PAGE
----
ASE Test Prep: Automatic Transmission

ASE Test Prep: Automatic Transmission

There will be two questions on the ASE P2 test that deal with automatic transmissions, parts and products.

Automatic transmissions and transaxles fall into two categories: mechanical and electronic. Older vehicles with mechanical automatics use engine speed, throttle cables, governors and valves to shift gears. Newer vehicles with electronic transmissions use engine RPM and sensor inputs to operate solenoids that route internal fluid pressure to shift gears. Inputs include throttle position, engine load (vacuum), vehicle speed and other sensor data, which are fed to the transmission control module (TCM) and/or powertrain control module (PCM). The transmission module may be located on the transmission, elsewhere in the engine compartment or combined with the PCM. The transmission control module may also communicate with the ABS/traction control system and modify its operation as needed.

Automatic transmissions do not have a manually operated clutch. The transmission is coupled to the engine with a torque converter. This is a fluid coupling that transfers engine torque to the transmission and multiplies torque like a set of reduction gears. Mounted on the flywheel, the torque converter contains a three-piece set of closely spaced blades inside (the turbine, stator and impeller). As the torque converter rotates, fluid is thrown from one set of blades against the other, much like a propeller churning water. This pushes the blades connected to the transmission input shaft and planetary gears to drive the vehicle down the road. Most torque converters have a lockup clutch that physically couples the engine and transmission in higher gears to eliminate slippage for improved fuel economy. The lockup clutch is engaged hydraulically and controlled by an electronic solenoid valve.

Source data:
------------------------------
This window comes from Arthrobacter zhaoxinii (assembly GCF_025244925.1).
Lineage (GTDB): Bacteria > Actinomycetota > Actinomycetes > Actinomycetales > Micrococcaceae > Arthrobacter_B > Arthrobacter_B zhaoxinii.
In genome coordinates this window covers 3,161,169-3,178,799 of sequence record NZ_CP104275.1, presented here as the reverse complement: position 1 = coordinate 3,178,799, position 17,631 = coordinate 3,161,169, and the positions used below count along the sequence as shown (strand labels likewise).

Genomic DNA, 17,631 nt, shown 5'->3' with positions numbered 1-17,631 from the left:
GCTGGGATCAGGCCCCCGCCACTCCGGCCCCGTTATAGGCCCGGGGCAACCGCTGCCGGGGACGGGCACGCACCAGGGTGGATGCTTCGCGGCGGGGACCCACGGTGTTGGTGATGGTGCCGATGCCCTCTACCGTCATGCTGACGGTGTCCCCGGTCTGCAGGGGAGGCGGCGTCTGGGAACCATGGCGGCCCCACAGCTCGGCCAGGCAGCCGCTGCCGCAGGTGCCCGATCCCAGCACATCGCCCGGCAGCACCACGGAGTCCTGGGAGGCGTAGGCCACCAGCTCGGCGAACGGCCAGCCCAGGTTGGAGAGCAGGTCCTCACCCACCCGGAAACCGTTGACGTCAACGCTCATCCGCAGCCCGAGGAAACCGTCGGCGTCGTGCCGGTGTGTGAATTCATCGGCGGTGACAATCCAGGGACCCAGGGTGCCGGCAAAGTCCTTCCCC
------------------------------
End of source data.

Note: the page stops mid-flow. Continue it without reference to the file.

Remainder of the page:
The torque converter holds approximately one-third of the total fluid required by the transmission. A bad torque converter will prevent the engine from accelerating normally and may cause the engine to stall when the vehicle comes to a halt.

Troubleshooting automatic transmission problems requires a scan tool to access diagnostic trouble codes, and a pressure gauge to monitor internal line pressure. If a transmission has an internal problem, it usually requires rebuilding or replacing the transmission. Most internal parts except for gaskets, seals, filters and some control valves are usually dealer-only parts. Related items that may be needed when replacing a transmission include motor and transmission mounts, U-joints and CV joints or halfshafts.

Most transmission failures can be traced to fluid breakdown. Automatic Transmission Fluid (ATF) lubricates the transmission and carries hydraulic pressure to shift gears and transfer engine torque inside the torque converter. ATF is a lightweight mineral oil that contains special additives and friction modifiers required for use in automatic transmissions. ATF is dyed red to distinguish it from motor oil. Over time, ATF oxidizes and breaks down. This can lead to transmission failure if the fluid is not kept clean and changed periodically.

Different transmissions require different types of ATF. Chrysler, Ford, General Motors, Honda, Nissan and many of the import vehicle manufacturers all have their own ATF specifications. Always follow the vehicle manufacturer’s recommendations because using the wrong type of ATF can cause transmission problems.

Also important is the transmission filter. The filter traps wear particles and contaminants to protect the transmission. Located inside the transmission pan, the filter should be replaced when the fluid is changed. This will also require replacing the transmission pan gasket.

Another part of the system is the ATF oil cooler. Usually located in the radiator, the short loop of pipe provides some cooling to keep ATF temperatures within safe ranges (below 300 degrees F). For towing or heavy-duty use, recommend the installation of an aftermarket auxiliary ATF cooler.

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